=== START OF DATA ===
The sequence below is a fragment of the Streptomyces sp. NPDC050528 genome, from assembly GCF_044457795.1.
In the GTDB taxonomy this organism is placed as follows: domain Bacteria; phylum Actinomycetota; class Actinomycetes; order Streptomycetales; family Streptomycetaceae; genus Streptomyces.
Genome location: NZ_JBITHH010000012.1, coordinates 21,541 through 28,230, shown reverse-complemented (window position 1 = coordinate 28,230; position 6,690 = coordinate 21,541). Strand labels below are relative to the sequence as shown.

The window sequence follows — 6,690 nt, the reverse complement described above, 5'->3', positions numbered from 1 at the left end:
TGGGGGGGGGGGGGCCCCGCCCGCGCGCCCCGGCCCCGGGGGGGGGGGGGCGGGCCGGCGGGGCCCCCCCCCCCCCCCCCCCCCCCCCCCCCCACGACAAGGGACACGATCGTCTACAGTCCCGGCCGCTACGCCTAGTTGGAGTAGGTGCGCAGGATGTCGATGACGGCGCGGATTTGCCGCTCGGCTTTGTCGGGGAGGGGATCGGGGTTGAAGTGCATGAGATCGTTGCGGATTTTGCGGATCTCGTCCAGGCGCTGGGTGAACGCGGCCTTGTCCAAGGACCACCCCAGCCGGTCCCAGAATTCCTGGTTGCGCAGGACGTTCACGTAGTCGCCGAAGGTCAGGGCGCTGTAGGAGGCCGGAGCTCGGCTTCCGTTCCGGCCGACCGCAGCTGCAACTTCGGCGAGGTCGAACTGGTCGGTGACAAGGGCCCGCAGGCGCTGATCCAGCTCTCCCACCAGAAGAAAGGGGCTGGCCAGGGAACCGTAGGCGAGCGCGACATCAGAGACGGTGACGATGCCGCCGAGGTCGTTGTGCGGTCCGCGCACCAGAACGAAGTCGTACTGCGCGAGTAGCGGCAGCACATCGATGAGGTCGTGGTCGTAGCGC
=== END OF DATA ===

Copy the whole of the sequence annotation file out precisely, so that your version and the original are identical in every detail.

The sequence below is a fragment of the Streptomyces sp. NPDC050528 genome, from assembly GCF_044457795.1.
In the GTDB taxonomy this organism is placed as follows: domain Bacteria; phylum Actinomycetota; class Actinomycetes; order Streptomycetales; family Streptomycetaceae; genus Streptomyces.
Genome location: NZ_JBITHH010000012.1, coordinates 21,541 through 28,230, shown reverse-complemented (window position 1 = coordinate 28,230; position 6,690 = coordinate 21,541). Strand labels below are relative to the sequence as shown.

The window sequence follows — 6,690 nt, the reverse complement described above, 5'->3', positions numbered from 1 at the left end:
TGGGGGGGGGGGGGCCCCGCCCGCGCGCCCCGGCCCCGGGGGGGGGGGGGCGGGCCGGCGGGGCCCCCCCCCCCCCCCCCCCCCCCCCCCCCCACGACAAGGGACACGATCGTCTACAGTCCCGGCCGCTACGCCTAGTTGGAGTAGGTGCGCAGGATGTCGATGACGGCGCGGATTTGCCGCTCGGCTTTGTCGGGGAGGGGATCGGGGTTGAAGTGCATGAGATCGTTGCGGATTTTGCGGATCTCGTCCAGGCGCTGGGTGAACGCGGCCTTGTCCAAGGACCACCCCAGCCGGTCCCAGAATTCCTGGTTGCGCAGGACGTTCACGTAGTCGCCGAAGGTCAGGGCGCTGTAGGAGGCCGGAGCTCGGCTTCCGTTCCGGCCGACCGCAGCTGCAACTTCGGCGAGGTCGAACTGGTCGGTGACAAGGGCCCGCAGGCGCTGATCCAGCTCTCCCACCAGAAGAAAGGGGCTGGCCAGGGAACCGTAGGCGAGCGCGACATCAGAGACGGTGACGATGCCGCCGAGGTCGTTGTGCGGTCCGCGCACCAGAACGAAGTCGTACTGCGCGAGTAGCGGCAGCACATCGATGAGGTCGTGGTCGTAGCGC